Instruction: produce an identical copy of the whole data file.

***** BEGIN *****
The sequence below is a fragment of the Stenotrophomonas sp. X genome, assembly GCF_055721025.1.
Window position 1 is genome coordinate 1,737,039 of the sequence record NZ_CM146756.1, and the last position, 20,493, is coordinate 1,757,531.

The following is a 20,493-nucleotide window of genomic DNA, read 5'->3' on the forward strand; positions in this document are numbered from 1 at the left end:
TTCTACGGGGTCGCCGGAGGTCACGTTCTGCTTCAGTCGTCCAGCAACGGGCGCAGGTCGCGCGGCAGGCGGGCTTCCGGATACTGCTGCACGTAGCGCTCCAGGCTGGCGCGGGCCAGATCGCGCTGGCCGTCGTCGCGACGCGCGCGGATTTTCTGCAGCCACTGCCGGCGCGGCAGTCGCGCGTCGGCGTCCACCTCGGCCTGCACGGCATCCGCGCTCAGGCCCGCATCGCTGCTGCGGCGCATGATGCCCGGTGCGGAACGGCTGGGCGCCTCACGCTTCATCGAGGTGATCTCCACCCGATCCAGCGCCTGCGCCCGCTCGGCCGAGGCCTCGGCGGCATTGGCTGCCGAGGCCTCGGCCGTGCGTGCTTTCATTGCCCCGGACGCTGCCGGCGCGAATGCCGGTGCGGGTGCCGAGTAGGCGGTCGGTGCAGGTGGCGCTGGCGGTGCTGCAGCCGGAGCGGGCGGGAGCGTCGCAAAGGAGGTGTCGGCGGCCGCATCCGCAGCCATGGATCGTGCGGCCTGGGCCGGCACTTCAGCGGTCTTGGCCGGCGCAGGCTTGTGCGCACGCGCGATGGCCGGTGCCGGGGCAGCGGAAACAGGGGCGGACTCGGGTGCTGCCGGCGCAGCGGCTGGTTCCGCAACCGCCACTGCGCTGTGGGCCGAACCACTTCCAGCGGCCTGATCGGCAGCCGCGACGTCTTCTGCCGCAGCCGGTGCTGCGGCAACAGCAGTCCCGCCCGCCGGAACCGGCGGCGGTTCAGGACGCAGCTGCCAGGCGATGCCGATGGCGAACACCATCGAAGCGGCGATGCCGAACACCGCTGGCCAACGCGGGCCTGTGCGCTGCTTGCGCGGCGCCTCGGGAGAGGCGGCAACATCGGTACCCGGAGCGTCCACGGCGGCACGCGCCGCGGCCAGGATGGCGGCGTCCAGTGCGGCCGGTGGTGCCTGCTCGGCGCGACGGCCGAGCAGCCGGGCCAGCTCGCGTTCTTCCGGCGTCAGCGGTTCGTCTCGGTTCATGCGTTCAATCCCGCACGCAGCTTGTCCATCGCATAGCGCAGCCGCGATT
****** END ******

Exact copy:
The sequence below is a fragment of the Stenotrophomonas sp. X genome, assembly GCF_055721025.1.
Window position 1 is genome coordinate 1,737,039 of the sequence record NZ_CM146756.1, and the last position, 20,493, is coordinate 1,757,531.

The following is a 20,493-nucleotide window of genomic DNA, read 5'->3' on the forward strand; positions in this document are numbered from 1 at the left end:
TTCTACGGGGTCGCCGGAGGTCACGTTCTGCTTCAGTCGTCCAGCAACGGGCGCAGGTCGCGCGGCAGGCGGGCTTCCGGATACTGCTGCACGTAGCGCTCCAGGCTGGCGCGGGCCAGATCGCGCTGGCCGTCGTCGCGACGCGCGCGGATTTTCTGCAGCCACTGCCGGCGCGGCAGTCGCGCGTCGGCGTCCACCTCGGCCTGCACGGCATCCGCGCTCAGGCCCGCATCGCTGCTGCGGCGCATGATGCCCGGTGCGGAACGGCTGGGCGCCTCACGCTTCATCGAGGTGATCTCCACCCGATCCAGCGCCTGCGCCCGCTCGGCCGAGGCCTCGGCGGCATTGGCTGCCGAGGCCTCGGCCGTGCGTGCTTTCATTGCCCCGGACGCTGCCGGCGCGAATGCCGGTGCGGGTGCCGAGTAGGCGGTCGGTGCAGGTGGCGCTGGCGGTGCTGCAGCCGGAGCGGGCGGGAGCGTCGCAAAGGAGGTGTCGGCGGCCGCATCCGCAGCCATGGATCGTGCGGCCTGGGCCGGCACTTCAGCGGTCTTGGCCGGCGCAGGCTTGTGCGCACGCGCGATGGCCGGTGCCGGGGCAGCGGAAACAGGGGCGGACTCGGGTGCTGCCGGCGCAGCGGCTGGTTCCGCAACCGCCACTGCGCTGTGGGCCGAACCACTTCCAGCGGCCTGATCGGCAGCCGCGACGTCTTCTGCCGCAGCCGGTGCTGCGGCAACAGCAGTCCCGCCCGCCGGAACCGGCGGCGGTTCAGGACGCAGCTGCCAGGCGATGCCGATGGCGAACACCATCGAAGCGGCGATGCCGAACACCGCTGGCCAACGCGGGCCTGTGCGCTGCTTGCGCGGCGCCTCGGGAGAGGCGGCAACATCGGTACCCGGAGCGTCCACGGCGGCACGCGCCGCGGCCAGGATGGCGGCGTCCAGTGCGGCCGGTGGTGCCTGCTCGGCGCGACGGCCGAGCAGCCGGGCCAGCTCGCGTTCTTCCGGCGTCAGCGGTTCGTCTCGGTTCATGCGTTCAATCCCGCACGCAGCTTGTCCATCGCATAGCGCAGCCGCGATT